Jack had some incriminating video on a cell phone that he needed to show to the world to prove some other implausible plot point.  He goes through a lot of pain, gun shot wounds, etc, to try to get that to the mainstream media.

But why didn't he just upload the video onto YouTube, WikiLeaks, etc?  He could've saved the world with 30 minutes of work.  Less if he got his friend Chloe to do that (and why didn't she, the computer hacker guru, figure to do that herself?).

I realized it's fun to watch Jack go through all the challenges of fighting "the system" with guns and snipers, but really, 30 minutes on a computer could've done the same thing.  How the world has changed with globally networked computers...


Easier Personal File Sharing in Ubuntu

I don't know why it's so hard to get file sharing right in Ubuntu Linux [1] (Mac OS X makes it so easy).  But now there's a way for easy personal file sharing in Ubuntu.  This is meant for you sharing files with, basically, yourself, or at most one or two other people who you don't mind letting use your computer (ie, you don't mind making them an account on your computer to log in with).  If you need file sharing that's more complicated than that, you better find a more comprehensive solution, using Samba, or whatever else.

My solution basically boils down to using SSH to do the network connections, a fire wall to control whether to allow sharing of files or not at any time, user accounts to control who can log in to get at shared files, and SFTP on connecting computers to access the shared files in your Ubuntu Linux computer.  This means that you can't just share any single folder, but must share everything in a single home directory, or else you'll have to do some file permissions judo (but if you must do that, then you might as well get a proper file sharing service going).

On your Ubuntu computer, using the Synaptic package manager or Ubuntu Software Center, install sshd and a fire wall control program (I can suggest Firestarter and Firewall configuration).

sshd seems to configure itself just fine, so you just need to configure your firewall.  The pertinent part about your firewall is setting up a rule to allow access from certain IPs to your computer's port 22.  I allow every computer in my subnet 192.168.0.x to access my files, so I have a rule allowing (the 24 shows that the first 24 bits are subnet masked) to access my computer's port 22.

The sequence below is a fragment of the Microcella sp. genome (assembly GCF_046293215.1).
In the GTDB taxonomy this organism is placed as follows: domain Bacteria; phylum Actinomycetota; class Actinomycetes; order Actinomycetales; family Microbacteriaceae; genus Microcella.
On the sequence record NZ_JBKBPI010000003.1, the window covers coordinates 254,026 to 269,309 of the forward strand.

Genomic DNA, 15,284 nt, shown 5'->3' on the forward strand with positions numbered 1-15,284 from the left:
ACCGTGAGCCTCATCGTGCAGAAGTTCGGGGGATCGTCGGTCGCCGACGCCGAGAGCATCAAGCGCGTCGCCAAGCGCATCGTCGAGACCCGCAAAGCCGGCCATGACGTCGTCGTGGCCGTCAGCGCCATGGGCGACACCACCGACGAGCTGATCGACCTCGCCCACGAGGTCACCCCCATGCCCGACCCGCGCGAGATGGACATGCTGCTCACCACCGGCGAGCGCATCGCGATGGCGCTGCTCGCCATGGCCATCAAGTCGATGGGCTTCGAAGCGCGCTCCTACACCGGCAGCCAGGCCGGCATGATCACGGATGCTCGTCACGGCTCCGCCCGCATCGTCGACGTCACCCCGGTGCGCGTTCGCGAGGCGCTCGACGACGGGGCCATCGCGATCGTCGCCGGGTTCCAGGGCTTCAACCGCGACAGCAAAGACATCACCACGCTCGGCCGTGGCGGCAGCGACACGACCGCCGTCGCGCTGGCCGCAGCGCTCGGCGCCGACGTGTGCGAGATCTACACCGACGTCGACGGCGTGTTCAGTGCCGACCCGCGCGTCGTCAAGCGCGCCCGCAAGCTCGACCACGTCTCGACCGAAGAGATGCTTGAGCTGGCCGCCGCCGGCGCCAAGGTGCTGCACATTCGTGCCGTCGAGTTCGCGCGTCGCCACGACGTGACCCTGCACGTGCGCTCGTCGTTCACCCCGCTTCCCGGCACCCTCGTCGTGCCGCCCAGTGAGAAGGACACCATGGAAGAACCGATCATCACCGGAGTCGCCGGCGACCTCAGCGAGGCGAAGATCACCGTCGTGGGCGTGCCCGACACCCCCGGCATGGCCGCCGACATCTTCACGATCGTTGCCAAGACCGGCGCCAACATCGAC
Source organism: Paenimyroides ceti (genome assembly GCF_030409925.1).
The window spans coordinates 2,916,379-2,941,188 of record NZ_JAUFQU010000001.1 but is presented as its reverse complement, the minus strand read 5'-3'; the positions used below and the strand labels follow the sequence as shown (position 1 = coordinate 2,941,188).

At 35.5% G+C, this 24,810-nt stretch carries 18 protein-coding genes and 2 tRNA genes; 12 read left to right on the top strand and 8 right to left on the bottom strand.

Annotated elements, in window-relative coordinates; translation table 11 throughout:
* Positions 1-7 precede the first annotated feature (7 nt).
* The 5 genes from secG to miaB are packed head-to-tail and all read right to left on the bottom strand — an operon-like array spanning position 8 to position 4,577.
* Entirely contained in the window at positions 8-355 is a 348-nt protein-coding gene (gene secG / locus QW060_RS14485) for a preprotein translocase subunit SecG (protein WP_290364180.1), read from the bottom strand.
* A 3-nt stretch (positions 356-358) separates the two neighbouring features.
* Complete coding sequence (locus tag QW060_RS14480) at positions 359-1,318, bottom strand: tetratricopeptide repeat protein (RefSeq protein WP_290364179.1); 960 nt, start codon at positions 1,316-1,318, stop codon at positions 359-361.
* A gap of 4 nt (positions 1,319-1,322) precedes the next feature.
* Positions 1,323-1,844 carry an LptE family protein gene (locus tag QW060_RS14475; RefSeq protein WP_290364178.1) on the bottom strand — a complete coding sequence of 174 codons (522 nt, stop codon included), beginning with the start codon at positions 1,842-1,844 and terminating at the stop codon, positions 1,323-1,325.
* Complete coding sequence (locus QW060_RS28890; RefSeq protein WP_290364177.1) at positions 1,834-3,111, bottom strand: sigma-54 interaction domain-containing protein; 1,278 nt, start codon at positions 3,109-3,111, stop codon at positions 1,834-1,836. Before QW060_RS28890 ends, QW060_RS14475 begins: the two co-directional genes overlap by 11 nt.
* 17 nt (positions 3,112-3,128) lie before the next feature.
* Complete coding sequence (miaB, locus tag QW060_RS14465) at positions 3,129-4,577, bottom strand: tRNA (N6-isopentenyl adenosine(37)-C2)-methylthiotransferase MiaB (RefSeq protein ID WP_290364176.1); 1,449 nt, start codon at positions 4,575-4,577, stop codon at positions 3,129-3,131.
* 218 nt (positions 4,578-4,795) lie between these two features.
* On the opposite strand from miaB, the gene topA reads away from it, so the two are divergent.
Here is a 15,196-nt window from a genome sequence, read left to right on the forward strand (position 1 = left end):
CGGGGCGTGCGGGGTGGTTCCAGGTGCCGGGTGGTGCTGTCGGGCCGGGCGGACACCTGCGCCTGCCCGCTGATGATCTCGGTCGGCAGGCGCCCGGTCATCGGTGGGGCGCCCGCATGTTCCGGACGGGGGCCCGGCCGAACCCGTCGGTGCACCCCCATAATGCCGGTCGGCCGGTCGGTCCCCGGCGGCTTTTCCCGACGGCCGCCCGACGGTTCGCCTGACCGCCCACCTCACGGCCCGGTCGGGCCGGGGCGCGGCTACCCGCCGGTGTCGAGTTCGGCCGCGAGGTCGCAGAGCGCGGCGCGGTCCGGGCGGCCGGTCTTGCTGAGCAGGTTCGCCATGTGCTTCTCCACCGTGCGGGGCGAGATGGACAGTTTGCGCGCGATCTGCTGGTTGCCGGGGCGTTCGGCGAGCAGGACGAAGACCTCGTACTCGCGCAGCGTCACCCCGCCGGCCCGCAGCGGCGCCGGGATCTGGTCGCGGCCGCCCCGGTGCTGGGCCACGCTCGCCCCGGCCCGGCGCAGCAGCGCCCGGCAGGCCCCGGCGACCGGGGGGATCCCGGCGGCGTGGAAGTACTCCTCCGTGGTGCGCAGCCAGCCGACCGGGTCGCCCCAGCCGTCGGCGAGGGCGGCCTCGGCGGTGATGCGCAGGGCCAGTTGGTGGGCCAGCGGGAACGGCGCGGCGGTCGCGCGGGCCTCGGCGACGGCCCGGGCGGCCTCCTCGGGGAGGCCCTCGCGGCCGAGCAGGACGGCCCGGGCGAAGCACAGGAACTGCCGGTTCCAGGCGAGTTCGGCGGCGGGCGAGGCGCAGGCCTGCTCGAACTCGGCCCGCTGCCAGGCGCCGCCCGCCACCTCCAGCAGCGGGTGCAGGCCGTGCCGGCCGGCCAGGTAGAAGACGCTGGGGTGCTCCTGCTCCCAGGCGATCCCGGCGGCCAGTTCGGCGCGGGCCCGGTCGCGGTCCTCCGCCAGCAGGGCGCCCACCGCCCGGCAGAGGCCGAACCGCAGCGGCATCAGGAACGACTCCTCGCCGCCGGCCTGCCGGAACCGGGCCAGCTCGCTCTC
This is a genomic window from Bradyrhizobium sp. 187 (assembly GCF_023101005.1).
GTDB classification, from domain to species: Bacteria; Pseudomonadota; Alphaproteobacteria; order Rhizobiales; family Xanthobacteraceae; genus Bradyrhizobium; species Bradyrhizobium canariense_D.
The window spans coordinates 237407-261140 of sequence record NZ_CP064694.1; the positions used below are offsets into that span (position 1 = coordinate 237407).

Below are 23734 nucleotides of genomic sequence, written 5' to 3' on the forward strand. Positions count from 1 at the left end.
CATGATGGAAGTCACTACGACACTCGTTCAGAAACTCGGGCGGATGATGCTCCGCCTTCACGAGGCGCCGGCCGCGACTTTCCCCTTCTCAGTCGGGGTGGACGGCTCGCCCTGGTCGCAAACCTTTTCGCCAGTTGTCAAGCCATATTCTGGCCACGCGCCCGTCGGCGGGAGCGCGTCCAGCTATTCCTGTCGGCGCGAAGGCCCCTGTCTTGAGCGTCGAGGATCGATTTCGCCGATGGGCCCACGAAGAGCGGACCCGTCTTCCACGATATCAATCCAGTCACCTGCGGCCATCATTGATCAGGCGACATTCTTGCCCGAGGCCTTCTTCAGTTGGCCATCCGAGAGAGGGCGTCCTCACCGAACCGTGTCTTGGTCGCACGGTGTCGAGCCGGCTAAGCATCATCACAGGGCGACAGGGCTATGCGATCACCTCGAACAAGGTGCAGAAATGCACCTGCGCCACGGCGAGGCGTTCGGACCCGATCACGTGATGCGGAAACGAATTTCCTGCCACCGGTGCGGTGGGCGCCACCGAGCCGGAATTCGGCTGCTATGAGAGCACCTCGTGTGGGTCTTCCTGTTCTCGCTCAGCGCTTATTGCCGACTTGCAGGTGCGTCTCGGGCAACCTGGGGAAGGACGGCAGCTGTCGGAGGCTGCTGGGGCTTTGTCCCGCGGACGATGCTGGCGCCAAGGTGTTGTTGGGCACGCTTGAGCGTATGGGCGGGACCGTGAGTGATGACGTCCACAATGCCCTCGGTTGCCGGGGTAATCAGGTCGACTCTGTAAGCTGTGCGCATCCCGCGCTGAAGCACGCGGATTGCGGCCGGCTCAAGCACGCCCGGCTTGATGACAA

If you only want to allow yourself access to your home folder's files, you're already set up!  This was my own use case (just wanting to share my own files with myself on multiple computers).  If others who don't have an account of your computer wants to be able to access files on your computer, you will have to create a user account for them on your computer, and do some folder permission judo, or else copy those files to that user's home folder, to let them get access to them.

In any case, so now, on another computer, you can SFTP into the first computer (where you installed sshd) using the IP address of that computer.  If you use Ubuntu on this second computer, you can do this in Nautilus (just type in the address bar sftp://your_user_name@ip.address.right.here).  If you're on Windows, you can use Filezilla as a SFTP program.  I don't recall which program Macs can use, but there's certainly one.

And that's it!  When you want to "shut down" file sharing, just close down the firewall rule.

[1] I've tried both the File Sharing and Personal File Sharing packages in Ubuntu.  They were more hassle and unreliable than I cared for in my extremely simple use-case.


Visual Studio C++ 2005 Side by Side DLL Configuration Errors

Previously, I had experienced the "modern" Windows 7 version of DLL Hell, ie, the Side by Side Configuration errors.  I had to reinstall Win7, so I had to experience this Side by Side DLL Hell all over again...  So here's a better and quick explanation of how to fix it:

Programs compiled in Visual Studio C++ may have a number of dynamic link library dependencies.  The dependency is specific down to the version of a library, so the Side by Side (SXS) feature allows Windows to manage having multiple versions of a library available for programs to link to.  These libraries are stored at C:\Windows\winsxs (so you can go have a look and see if you have a particular library needed).

Usually, programs so compiled have a manifest file of what dependencies is needed embedded in the binary of the compiled program.  You can ask Visual Studio to compile with the manifest file split out as a separate XML file by, in Visual Studio, going to Project > Properties > Manifest Tool > Input and Output, and setting the Embed Manifest option to No.  Then compile the program, and opening the XML file, your_program_name.exe.manifest, in any text editor.  It'll tell you which library you need, and which version.

For me, it turns out I needed two different versions of both the C/C++ standard libraries, and the MFC libraries.  After much searching, I found where you can download them from Microsoft:
"Normally," given that you have Visual Studio installed, you should have the necessary copy of those libraries available for redistribution to users without the necessary libraries in your Bootstrapper folder: C:\Program Files (x86)\Microsoft Visual Studio 8\SDK\v2.0\BootStrapper\Packages\vcredist_x.  But for whatever reason the copy I have there doesn't have the right version.

 Finally, there is some relevant discussion here.